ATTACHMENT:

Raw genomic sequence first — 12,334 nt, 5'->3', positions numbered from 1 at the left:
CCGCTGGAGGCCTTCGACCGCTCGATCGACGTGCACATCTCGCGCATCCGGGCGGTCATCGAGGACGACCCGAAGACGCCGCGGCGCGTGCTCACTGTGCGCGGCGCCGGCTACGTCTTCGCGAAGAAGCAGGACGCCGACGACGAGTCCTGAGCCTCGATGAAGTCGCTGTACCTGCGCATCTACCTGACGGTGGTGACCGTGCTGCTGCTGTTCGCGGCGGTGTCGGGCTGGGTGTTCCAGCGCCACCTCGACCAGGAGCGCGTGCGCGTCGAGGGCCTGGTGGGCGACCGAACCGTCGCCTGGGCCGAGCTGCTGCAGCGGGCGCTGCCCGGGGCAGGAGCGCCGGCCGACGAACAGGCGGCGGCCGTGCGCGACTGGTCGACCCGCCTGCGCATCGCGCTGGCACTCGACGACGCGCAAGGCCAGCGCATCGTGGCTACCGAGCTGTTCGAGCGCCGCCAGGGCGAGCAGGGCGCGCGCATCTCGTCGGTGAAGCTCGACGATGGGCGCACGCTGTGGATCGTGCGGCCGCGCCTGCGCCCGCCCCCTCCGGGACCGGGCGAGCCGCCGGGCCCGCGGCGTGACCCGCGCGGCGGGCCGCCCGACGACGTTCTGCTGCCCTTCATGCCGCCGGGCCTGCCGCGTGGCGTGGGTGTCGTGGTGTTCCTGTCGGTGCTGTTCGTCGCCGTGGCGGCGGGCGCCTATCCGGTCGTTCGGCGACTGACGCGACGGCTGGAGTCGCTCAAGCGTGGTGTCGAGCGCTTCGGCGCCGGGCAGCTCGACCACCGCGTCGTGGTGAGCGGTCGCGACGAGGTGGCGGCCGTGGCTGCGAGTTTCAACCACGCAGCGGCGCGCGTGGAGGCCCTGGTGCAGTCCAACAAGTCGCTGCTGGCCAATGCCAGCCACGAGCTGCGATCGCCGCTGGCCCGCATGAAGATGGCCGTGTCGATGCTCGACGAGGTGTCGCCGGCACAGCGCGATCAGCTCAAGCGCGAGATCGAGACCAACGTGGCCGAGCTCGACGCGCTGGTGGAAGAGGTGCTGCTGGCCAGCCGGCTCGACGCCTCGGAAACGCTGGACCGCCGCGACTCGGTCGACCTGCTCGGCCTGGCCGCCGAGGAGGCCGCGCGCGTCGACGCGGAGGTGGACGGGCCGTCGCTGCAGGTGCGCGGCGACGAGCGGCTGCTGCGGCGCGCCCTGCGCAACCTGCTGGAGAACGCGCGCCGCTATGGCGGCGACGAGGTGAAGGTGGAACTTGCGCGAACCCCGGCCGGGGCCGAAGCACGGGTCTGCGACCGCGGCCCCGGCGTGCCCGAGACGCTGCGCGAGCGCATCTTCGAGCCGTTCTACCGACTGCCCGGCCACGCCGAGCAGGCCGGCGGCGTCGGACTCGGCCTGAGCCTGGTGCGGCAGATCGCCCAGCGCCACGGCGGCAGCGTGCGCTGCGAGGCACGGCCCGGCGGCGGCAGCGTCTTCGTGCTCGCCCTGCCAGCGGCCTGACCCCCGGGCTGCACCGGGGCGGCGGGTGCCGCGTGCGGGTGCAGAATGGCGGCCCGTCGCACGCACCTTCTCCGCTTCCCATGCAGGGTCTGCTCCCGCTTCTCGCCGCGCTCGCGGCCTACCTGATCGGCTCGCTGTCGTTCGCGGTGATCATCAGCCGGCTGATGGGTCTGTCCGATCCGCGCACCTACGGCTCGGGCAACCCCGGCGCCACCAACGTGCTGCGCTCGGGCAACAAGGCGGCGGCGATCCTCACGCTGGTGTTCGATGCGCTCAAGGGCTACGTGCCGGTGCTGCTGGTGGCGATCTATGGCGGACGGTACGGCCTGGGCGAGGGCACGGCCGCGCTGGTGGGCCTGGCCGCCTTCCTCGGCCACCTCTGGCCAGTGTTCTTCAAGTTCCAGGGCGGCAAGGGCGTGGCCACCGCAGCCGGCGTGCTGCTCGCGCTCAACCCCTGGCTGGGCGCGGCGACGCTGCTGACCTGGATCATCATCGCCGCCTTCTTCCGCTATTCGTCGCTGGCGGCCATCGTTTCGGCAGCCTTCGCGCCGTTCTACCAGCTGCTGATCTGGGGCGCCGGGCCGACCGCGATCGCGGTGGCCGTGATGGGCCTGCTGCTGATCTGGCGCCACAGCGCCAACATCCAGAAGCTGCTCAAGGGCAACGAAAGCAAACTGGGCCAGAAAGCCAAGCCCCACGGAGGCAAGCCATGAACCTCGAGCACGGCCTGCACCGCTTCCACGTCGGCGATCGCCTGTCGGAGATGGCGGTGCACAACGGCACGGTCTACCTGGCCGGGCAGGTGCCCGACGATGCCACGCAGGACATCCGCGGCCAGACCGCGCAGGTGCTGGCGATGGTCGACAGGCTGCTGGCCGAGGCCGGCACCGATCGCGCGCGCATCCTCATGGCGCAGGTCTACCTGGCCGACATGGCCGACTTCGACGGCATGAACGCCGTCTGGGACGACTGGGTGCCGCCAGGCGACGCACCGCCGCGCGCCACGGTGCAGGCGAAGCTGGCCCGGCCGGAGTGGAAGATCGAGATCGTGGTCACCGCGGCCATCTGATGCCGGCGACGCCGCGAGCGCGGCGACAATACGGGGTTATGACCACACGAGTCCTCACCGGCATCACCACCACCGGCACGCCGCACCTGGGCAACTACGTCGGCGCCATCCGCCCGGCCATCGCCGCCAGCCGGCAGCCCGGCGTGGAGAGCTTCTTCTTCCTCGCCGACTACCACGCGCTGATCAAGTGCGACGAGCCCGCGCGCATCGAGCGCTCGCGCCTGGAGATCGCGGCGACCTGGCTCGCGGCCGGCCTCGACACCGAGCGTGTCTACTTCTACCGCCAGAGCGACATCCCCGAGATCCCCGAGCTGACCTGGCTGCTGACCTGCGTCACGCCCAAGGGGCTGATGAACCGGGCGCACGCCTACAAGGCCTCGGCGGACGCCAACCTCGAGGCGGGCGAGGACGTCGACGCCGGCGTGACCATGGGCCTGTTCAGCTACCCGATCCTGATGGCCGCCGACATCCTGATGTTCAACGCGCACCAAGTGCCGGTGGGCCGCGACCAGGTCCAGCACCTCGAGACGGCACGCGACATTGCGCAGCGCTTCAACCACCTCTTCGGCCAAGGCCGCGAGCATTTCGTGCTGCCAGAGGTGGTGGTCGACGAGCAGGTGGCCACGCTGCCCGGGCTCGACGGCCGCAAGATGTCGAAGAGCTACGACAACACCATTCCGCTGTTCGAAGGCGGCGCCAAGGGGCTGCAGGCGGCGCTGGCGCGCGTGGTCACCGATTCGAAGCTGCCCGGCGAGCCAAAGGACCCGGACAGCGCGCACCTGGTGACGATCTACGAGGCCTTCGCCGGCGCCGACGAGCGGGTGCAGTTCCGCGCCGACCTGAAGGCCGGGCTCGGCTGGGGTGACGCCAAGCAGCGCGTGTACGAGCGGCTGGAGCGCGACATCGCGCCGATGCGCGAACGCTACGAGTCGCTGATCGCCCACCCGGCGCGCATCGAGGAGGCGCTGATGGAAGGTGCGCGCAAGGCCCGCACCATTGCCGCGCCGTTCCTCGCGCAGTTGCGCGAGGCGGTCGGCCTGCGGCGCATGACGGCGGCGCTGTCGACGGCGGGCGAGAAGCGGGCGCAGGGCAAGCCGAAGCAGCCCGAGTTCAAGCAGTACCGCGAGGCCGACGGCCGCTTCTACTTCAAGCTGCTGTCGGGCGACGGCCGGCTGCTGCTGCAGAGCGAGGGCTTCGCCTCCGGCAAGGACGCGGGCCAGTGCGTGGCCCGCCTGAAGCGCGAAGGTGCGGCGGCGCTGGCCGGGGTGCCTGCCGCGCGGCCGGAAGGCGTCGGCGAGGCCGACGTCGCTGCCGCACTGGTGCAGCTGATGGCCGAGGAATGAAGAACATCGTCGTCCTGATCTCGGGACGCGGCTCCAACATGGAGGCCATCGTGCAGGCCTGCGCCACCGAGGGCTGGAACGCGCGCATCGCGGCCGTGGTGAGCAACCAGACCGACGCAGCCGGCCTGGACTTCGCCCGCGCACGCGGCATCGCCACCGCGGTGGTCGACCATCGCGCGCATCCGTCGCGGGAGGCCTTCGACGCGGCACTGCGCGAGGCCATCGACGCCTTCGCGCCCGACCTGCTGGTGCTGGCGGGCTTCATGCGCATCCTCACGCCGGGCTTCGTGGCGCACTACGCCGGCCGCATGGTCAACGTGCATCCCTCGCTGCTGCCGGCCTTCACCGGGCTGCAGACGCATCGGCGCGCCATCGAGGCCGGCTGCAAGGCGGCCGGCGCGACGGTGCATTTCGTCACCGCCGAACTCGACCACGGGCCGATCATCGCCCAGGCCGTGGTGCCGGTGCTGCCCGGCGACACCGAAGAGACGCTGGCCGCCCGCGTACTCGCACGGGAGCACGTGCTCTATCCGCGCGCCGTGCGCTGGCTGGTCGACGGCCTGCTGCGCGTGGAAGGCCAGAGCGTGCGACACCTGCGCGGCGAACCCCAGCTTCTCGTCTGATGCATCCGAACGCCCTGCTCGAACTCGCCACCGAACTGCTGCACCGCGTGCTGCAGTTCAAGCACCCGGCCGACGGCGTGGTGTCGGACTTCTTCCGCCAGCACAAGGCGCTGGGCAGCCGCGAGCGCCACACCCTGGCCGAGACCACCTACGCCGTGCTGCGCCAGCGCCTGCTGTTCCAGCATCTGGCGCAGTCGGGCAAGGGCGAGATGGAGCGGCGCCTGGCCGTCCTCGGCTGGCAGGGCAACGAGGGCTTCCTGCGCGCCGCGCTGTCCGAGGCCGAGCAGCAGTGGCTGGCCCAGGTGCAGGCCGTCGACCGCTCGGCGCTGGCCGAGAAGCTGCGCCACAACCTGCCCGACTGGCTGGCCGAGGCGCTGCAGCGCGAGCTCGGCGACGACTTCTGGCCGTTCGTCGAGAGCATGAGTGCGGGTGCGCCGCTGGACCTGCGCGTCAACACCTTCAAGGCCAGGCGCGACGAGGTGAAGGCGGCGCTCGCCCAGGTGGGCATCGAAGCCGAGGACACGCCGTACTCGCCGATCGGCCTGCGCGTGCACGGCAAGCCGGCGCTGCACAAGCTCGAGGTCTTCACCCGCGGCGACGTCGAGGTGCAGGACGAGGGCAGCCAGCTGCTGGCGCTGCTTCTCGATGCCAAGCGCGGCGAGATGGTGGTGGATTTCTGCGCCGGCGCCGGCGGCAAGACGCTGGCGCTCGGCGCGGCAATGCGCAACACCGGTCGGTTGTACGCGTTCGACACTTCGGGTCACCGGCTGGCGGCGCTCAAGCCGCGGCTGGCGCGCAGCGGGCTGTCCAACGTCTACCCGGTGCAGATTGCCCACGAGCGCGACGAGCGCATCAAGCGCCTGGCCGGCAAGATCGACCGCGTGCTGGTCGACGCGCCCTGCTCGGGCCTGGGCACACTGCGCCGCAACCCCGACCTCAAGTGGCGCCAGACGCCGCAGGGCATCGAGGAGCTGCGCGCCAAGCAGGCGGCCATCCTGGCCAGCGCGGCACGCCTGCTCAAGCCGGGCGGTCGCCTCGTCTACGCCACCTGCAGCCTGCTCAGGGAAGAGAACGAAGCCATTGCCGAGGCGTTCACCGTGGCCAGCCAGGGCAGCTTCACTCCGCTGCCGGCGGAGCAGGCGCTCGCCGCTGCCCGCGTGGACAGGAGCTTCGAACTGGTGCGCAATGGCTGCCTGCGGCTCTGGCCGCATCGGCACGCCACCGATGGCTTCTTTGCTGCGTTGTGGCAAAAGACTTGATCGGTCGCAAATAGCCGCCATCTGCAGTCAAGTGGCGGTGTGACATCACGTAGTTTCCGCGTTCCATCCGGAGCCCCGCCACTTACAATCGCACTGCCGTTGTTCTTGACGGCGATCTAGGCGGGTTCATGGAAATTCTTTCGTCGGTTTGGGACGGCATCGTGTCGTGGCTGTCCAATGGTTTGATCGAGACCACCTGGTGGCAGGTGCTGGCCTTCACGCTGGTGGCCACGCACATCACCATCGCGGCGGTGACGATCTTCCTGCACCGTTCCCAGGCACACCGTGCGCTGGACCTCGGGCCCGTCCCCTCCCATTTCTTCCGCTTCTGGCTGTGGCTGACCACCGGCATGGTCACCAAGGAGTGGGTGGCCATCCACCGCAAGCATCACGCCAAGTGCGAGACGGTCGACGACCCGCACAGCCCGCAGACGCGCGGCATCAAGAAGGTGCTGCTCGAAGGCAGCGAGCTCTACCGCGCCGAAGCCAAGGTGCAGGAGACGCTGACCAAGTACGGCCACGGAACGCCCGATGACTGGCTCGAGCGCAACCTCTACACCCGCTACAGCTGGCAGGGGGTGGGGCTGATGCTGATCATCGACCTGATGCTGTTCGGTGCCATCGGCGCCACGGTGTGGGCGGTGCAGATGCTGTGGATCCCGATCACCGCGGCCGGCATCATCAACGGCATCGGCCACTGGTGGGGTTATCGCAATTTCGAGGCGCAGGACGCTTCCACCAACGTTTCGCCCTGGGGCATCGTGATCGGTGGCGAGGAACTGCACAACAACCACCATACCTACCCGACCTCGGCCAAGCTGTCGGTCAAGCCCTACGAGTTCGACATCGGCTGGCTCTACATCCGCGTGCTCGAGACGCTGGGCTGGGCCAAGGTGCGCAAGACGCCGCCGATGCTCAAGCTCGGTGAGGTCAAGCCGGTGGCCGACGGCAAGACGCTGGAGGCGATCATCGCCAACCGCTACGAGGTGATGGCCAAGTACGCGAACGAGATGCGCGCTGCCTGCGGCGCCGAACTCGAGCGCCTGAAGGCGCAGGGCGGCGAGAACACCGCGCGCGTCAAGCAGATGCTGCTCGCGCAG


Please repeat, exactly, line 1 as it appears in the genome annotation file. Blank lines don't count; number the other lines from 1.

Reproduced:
Raw genomic sequence first — 12,334 nt, 5'->3', positions numbered from 1 at the left: